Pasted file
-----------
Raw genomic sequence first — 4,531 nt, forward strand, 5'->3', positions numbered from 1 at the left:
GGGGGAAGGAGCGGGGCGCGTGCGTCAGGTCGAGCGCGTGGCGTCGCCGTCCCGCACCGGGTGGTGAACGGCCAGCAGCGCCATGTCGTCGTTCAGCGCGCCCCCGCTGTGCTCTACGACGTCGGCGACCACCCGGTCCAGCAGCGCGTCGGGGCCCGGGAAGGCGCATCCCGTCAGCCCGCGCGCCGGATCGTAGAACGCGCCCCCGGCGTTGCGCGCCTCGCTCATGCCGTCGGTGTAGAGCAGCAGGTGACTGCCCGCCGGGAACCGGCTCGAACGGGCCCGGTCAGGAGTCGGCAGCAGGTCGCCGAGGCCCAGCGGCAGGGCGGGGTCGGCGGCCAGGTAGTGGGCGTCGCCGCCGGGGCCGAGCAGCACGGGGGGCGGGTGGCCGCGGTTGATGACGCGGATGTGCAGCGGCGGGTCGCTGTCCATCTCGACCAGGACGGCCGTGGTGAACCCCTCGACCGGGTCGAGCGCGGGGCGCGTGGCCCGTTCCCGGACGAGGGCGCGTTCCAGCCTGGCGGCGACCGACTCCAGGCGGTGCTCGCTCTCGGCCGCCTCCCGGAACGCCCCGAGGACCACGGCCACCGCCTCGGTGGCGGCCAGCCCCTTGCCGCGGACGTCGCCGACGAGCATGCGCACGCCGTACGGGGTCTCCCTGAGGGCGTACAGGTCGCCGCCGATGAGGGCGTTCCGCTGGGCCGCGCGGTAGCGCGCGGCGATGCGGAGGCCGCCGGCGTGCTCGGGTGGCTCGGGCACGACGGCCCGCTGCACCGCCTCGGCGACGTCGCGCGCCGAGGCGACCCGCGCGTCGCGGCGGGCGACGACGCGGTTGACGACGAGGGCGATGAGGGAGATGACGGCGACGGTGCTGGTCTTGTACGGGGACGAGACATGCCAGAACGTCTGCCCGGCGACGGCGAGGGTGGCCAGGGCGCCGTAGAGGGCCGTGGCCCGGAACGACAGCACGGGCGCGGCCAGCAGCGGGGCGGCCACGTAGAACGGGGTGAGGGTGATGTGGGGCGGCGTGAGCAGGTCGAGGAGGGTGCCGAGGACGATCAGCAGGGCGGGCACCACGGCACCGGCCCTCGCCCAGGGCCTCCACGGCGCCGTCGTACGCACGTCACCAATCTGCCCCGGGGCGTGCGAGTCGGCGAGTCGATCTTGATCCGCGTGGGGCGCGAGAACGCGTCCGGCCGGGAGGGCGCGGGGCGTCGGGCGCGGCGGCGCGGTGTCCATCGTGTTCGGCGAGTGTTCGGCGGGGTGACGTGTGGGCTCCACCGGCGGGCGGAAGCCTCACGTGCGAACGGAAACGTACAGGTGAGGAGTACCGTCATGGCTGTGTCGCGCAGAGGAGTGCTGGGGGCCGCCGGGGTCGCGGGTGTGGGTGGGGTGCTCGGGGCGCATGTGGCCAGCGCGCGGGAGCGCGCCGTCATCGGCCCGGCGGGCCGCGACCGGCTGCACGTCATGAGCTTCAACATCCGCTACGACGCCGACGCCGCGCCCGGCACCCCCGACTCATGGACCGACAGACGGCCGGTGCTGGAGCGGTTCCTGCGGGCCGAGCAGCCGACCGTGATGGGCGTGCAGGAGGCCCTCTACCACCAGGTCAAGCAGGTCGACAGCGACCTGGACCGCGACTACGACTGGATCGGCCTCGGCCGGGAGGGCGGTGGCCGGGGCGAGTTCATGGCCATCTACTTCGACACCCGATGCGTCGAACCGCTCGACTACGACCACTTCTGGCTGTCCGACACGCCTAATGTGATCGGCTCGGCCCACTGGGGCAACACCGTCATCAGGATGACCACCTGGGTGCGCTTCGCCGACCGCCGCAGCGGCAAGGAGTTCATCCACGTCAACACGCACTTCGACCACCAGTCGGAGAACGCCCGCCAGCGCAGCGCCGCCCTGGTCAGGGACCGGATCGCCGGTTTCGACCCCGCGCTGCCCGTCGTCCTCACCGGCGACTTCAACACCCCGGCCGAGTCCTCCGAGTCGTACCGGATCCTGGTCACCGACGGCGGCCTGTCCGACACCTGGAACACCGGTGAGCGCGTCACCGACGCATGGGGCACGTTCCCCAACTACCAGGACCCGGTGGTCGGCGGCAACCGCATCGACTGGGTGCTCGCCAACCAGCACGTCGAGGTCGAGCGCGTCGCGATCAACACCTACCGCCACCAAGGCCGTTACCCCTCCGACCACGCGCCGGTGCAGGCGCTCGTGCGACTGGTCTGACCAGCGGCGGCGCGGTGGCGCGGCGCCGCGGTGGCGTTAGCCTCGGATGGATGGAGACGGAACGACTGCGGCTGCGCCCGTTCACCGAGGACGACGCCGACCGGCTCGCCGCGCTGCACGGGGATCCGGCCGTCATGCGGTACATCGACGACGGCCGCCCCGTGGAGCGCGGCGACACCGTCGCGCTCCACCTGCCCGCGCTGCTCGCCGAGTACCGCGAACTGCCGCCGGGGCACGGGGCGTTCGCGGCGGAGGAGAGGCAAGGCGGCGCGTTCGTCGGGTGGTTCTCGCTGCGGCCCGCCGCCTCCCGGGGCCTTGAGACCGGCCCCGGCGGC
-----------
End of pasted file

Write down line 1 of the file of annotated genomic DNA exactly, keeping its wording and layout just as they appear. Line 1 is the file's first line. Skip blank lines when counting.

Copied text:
Raw genomic sequence first — 4,531 nt, forward strand, 5'->3', positions numbered from 1 at the left: